Bloomberg reports that around the world demand for nuclear power is surging:
Already, many of the world’s facilities are scheduled to run far beyond what’s considered the typical 40-year lifespan. Operators are pushing to keep some reactors running for as long as 80 years — even beyond the average 77-year life expectancy of American people. Now, researchers are even starting to consider whether the machines can keep generating electricity for 100 years.
Just a few years ago, the idea of generating power from a century-old reactor was unthinkable. But the US and the European Union have committed to cutting greenhouse gas pollution by at least 50% by 2030, and more than 70 nations have set net-zero targets. Pressure is mounting to find ways to meet those targets — and fast. That’s forcing the world to weigh the risks of nuclear power, which has no carbon emissions, against uncontrolled climate change and natural disasters.
There’s also the expense and environmental risks of disposing of reactor waste, which remains dangerously radioactive for thousands of years. Seven decades after the first reactors started generating power, most countries have yet to build centralized depots where long-term waste can be contained. That all underscores why nuclear generation has been in steady decline: dropping from about 18% of the world’s electricity in the mid-1990s to roughly 10% today.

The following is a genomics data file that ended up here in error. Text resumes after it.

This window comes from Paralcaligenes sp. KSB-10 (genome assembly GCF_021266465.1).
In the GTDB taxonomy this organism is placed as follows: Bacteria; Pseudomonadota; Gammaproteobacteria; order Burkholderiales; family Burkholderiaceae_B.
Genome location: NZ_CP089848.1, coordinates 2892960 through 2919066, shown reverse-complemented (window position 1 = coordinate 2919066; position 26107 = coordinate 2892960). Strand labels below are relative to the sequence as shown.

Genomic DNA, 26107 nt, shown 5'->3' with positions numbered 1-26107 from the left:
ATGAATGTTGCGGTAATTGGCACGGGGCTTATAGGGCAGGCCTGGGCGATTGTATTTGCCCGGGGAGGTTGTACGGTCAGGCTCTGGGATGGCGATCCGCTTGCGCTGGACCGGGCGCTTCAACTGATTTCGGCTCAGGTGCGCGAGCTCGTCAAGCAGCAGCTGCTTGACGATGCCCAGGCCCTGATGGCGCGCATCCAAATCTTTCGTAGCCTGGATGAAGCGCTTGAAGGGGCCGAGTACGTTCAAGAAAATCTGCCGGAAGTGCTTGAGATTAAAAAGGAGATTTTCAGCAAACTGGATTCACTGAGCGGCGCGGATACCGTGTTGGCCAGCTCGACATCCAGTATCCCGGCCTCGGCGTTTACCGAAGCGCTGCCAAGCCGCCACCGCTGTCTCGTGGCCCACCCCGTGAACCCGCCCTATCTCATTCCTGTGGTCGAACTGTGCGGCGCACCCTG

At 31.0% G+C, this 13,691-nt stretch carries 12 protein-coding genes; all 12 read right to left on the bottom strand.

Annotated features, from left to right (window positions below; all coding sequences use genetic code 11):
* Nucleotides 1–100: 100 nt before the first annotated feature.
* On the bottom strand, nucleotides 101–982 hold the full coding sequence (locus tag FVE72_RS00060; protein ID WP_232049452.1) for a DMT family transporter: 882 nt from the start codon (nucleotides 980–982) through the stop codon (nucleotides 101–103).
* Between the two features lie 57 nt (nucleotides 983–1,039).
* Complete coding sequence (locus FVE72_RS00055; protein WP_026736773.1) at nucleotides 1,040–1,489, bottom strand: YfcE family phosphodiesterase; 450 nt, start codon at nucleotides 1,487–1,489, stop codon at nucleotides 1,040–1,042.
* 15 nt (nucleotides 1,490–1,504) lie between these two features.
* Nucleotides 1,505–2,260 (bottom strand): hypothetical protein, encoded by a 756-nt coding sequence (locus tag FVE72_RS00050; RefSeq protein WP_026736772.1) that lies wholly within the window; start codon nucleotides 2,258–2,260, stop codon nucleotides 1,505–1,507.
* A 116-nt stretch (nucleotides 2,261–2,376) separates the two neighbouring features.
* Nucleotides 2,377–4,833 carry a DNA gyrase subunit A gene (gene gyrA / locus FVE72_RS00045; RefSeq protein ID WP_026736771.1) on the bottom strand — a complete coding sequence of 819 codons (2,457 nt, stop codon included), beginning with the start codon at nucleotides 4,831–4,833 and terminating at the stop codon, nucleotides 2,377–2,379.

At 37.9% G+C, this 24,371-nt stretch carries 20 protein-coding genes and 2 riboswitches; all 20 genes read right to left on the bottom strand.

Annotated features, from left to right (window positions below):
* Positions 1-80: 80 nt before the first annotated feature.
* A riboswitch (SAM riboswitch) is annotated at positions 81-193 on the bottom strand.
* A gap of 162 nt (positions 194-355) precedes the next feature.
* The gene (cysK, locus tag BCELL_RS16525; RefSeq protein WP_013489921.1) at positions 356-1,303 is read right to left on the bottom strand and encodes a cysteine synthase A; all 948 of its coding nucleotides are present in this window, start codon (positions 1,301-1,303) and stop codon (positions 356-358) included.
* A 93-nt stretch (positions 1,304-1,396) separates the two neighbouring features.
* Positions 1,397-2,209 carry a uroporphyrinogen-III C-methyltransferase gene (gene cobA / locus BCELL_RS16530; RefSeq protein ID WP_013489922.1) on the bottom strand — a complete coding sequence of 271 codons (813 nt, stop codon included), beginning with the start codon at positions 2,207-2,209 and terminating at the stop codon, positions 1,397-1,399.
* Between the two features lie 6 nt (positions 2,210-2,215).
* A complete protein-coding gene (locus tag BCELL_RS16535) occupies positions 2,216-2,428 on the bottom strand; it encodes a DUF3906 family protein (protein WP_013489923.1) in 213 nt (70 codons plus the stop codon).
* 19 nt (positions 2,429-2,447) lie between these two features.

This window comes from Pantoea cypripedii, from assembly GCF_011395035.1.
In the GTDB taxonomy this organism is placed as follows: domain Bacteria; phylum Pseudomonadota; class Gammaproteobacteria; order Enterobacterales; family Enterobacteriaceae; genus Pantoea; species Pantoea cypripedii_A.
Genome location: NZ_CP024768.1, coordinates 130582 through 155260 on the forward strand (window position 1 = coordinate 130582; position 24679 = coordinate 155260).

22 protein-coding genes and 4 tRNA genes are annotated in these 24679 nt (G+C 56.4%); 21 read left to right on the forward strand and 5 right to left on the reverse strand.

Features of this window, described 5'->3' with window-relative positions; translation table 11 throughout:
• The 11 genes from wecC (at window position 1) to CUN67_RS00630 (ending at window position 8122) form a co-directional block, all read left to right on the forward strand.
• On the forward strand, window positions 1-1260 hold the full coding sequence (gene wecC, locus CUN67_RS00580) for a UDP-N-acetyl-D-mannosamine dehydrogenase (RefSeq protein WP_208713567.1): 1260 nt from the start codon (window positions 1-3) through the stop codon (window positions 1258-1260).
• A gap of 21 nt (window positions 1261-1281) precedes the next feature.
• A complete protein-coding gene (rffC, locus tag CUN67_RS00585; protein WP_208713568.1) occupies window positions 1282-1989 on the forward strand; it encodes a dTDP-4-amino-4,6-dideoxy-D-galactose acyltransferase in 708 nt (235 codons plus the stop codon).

Countries like Germany, which has long been split over nuclear energy, are now stuck in a tough place. Natural gas supplies are limited, and Russia’s prolonged war in Ukraine is making the picture even more tenuous. Meanwhile, reliance on wind, solar and hydro power has proved unwieldy -- as seen with California’s seemingly constant threat of summer blackouts and the surge for European energy prices last year. Part of nuclear’s appeal is that unlike renewables, reactors deliver around-the-clock power, on cloudy days or during the still of night.
Many experts also argue that it would be all but impossible to reach the world’s net-zero goals by 2050 without increasing nuclear power. Low-carbon sources provided about 40% of the world’s electricity supply in 2021 — only about 4 percentage points more than 20 years earlier. That’s because while renewable energy scaled up, nuclear generation scaled down — these sites were sometimes replaced by gas plants, driving up carbon emissions.